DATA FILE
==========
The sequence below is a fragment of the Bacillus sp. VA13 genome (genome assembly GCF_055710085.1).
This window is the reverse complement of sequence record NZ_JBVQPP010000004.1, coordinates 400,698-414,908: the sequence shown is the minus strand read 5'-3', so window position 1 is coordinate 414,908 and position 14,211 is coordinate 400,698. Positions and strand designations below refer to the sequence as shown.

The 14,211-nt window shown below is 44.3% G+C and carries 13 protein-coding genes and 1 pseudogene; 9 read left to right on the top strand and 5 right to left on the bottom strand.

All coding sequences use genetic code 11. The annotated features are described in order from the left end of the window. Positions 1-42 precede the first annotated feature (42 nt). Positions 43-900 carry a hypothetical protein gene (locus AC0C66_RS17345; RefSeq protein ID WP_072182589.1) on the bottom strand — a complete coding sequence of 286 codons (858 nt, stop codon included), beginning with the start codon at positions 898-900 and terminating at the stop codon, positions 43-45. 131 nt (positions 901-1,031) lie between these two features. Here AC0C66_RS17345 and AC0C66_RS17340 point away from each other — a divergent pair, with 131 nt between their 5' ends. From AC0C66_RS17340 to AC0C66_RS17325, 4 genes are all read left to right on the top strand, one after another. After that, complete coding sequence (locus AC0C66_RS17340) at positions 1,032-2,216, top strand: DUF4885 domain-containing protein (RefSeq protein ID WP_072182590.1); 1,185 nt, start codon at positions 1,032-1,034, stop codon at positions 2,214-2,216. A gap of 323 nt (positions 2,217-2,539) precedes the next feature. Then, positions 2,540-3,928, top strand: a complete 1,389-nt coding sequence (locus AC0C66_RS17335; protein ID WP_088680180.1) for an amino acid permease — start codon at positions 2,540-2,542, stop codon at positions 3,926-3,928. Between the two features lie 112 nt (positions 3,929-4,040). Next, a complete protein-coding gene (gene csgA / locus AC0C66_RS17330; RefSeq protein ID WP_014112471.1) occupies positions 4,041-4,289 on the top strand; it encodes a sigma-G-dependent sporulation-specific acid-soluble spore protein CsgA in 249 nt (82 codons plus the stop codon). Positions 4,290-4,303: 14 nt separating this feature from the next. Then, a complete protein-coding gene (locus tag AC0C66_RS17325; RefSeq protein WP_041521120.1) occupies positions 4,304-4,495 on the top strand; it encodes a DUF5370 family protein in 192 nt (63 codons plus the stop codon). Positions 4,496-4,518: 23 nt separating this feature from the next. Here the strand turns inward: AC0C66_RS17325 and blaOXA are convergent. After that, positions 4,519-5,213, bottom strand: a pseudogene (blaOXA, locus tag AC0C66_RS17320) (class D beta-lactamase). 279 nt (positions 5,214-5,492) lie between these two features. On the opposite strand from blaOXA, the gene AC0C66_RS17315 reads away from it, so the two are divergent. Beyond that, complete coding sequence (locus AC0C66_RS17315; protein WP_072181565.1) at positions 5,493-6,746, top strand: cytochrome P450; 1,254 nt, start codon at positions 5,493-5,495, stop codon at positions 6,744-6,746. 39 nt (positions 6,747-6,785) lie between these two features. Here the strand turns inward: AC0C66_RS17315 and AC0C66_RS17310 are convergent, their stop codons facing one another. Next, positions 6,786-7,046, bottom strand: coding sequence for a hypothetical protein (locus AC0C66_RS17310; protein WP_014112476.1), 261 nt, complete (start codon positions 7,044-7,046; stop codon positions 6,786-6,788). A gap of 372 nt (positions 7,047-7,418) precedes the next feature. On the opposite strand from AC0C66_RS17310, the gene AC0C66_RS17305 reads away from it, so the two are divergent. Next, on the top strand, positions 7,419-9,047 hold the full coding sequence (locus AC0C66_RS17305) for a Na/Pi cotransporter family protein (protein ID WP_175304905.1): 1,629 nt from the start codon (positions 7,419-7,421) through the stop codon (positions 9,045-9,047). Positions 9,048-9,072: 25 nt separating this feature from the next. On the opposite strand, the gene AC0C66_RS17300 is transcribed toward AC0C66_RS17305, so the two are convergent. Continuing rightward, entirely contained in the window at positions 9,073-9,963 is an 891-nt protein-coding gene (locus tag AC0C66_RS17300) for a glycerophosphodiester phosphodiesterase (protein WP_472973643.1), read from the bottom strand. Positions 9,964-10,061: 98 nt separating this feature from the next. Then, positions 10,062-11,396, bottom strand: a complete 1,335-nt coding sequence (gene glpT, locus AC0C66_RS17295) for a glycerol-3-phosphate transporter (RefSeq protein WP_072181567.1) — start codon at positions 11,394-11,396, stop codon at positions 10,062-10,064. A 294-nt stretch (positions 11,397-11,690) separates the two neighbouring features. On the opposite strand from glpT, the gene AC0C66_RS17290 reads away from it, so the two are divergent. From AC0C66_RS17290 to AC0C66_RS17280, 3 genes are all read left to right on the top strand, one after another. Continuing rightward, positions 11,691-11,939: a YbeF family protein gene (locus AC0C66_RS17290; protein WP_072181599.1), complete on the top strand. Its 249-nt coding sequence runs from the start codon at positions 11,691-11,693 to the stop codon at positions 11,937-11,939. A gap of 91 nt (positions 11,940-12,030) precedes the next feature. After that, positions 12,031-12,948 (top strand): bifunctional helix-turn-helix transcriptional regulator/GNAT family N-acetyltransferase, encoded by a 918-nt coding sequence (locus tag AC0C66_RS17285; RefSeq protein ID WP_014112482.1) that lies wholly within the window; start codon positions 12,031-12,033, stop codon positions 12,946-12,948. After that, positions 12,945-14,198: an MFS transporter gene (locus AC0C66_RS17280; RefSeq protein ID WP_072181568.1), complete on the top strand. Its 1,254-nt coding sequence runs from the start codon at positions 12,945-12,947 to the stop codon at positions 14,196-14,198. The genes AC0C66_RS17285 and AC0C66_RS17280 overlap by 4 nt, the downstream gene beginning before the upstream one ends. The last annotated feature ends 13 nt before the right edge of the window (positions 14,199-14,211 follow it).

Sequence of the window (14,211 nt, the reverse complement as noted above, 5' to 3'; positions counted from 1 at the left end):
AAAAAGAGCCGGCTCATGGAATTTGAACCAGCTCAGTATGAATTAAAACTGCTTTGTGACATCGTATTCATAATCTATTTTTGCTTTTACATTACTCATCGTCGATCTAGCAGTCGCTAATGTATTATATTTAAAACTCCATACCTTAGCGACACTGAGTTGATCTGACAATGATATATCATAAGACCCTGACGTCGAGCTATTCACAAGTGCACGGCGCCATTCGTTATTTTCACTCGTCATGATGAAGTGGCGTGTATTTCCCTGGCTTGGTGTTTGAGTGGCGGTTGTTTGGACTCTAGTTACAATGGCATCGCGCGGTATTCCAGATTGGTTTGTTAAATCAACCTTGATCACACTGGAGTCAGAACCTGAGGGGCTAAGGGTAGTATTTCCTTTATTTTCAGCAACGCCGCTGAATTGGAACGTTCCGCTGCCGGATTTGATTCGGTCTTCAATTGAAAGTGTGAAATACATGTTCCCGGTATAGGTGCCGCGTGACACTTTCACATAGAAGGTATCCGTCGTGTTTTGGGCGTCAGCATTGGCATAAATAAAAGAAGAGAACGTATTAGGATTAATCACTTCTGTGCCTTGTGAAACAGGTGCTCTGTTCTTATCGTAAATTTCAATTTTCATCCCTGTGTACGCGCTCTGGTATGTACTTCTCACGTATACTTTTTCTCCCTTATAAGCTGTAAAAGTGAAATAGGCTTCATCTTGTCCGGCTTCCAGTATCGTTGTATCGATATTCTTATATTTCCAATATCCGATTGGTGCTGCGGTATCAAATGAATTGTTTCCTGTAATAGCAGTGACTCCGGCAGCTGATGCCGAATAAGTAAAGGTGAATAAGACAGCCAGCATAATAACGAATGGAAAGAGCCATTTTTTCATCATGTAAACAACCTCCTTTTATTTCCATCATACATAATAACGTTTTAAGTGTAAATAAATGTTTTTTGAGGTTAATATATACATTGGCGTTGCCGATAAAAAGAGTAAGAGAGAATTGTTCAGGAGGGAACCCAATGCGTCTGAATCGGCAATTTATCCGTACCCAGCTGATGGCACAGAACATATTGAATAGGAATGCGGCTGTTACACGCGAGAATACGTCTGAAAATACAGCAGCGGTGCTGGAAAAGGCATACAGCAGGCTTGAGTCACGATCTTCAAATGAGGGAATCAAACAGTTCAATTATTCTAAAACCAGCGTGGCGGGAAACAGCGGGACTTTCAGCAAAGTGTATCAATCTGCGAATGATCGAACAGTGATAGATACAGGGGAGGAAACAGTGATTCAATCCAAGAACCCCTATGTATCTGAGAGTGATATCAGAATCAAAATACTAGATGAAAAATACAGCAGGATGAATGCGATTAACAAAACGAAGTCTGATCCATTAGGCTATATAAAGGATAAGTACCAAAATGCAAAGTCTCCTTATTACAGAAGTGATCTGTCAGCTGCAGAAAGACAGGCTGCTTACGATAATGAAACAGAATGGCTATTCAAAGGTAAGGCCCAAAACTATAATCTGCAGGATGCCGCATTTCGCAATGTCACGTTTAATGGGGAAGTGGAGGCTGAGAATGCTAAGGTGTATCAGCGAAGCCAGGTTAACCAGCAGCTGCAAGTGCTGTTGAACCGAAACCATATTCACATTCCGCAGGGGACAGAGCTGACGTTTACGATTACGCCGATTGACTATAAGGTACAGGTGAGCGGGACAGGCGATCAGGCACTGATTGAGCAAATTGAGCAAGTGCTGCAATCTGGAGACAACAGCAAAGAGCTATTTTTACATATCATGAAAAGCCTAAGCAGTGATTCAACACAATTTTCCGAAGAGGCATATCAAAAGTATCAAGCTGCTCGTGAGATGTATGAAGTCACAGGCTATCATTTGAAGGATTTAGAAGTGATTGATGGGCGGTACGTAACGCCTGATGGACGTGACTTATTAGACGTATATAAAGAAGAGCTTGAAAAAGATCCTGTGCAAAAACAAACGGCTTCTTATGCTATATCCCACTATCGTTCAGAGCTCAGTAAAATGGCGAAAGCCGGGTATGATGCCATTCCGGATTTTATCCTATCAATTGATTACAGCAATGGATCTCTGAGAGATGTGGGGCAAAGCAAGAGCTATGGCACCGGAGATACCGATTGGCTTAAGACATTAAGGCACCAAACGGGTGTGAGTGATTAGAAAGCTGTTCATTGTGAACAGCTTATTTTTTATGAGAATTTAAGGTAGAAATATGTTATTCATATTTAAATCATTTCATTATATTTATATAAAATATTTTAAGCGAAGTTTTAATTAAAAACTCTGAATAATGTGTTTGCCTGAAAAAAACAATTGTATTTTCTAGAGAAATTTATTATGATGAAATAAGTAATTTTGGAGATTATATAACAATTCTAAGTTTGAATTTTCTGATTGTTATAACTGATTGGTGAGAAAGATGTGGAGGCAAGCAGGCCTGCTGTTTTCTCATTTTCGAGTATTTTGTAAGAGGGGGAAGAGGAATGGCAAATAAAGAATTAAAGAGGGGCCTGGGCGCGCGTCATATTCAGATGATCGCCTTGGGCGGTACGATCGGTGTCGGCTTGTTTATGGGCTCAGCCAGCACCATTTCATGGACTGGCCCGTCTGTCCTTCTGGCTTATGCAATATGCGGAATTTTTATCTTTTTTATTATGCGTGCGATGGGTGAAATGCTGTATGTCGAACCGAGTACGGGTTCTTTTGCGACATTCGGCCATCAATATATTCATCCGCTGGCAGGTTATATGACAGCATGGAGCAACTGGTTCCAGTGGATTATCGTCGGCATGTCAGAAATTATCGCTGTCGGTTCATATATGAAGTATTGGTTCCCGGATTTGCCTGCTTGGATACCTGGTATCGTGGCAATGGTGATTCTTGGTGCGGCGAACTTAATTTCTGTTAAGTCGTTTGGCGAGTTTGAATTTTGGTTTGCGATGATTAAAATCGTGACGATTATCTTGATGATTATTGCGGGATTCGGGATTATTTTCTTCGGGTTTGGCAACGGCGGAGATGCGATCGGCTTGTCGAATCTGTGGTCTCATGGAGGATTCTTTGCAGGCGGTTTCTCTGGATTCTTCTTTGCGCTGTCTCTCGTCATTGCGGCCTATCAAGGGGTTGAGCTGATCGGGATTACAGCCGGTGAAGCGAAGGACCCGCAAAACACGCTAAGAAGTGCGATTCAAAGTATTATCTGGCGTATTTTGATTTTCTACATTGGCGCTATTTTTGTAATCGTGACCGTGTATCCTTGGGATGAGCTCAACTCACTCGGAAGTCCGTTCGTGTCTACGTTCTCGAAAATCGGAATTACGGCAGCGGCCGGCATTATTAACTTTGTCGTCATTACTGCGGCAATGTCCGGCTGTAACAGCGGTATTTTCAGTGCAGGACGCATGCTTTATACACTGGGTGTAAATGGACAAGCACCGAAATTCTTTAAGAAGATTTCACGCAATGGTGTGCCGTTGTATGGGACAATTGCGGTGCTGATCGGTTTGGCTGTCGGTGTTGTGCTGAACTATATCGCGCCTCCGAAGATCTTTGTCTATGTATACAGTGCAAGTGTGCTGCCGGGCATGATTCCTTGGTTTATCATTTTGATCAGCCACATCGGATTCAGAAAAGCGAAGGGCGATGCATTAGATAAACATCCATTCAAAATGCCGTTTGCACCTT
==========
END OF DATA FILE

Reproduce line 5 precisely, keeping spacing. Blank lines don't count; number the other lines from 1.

Sequence of the window (14,211 nt, the reverse complement as noted above, 5' to 3'; positions counted from 1 at the left end):